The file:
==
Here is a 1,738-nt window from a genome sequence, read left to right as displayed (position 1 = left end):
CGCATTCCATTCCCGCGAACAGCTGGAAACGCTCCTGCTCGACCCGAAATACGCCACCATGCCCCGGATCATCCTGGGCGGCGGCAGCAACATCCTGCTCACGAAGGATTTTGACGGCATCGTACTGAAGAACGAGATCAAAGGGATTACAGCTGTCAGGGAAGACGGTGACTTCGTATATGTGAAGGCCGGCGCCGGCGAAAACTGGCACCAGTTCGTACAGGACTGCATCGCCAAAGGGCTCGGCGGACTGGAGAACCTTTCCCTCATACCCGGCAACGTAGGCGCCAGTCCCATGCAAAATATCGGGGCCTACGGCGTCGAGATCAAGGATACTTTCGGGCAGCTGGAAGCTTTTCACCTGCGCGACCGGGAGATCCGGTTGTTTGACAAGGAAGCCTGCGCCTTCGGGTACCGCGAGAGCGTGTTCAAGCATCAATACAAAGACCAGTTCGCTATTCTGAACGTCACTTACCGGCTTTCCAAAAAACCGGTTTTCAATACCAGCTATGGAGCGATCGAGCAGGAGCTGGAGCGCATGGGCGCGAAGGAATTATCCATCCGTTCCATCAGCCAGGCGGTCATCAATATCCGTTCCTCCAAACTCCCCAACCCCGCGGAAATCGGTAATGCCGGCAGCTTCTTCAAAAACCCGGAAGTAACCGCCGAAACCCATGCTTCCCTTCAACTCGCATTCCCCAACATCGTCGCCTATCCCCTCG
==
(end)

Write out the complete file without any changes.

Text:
Here is a 1,738-nt window from a genome sequence, read left to right as displayed (position 1 = left end):
CGCATTCCATTCCCGCGAACAGCTGGAAACGCTCCTGCTCGACCCGAAATACGCCACCATGCCCCGGATCATCCTGGGCGGCGGCAGCAACATCCTGCTCACGAAGGATTTTGACGGCATCGTACTGAAGAACGAGATCAAAGGGATTACAGCTGTCAGGGAAGACGGTGACTTCGTATATGTGAAGGCCGGCGCCGGCGAAAACTGGCACCAGTTCGTACAGGACTGCATCGCCAAAGGGCTCGGCGGACTGGAGAACCTTTCCCTCATACCCGGCAACGTAGGCGCCAGTCCCATGCAAAATATCGGGGCCTACGGCGTCGAGATCAAGGATACTTTCGGGCAGCTGGAAGCTTTTCACCTGCGCGACCGGGAGATCCGGTTGTTTGACAAGGAAGCCTGCGCCTTCGGGTACCGCGAGAGCGTGTTCAAGCATCAATACAAAGACCAGTTCGCTATTCTGAACGTCACTTACCGGCTTTCCAAAAAACCGGTTTTCAATACCAGCTATGGAGCGATCGAGCAGGAGCTGGAGCGCATGGGCGCGAAGGAATTATCCATCCGTTCCATCAGCCAGGCGGTCATCAATATCCGTTCCTCCAAACTCCCCAACCCCGCGGAAATCGGTAATGCCGGCAGCTTCTTCAAAAACCCGGAAGTAACCGCCGAAACCCATGCTTCCCTTCAACTCGCATTCCCCAACATCGTCGCCTATCCCCTCG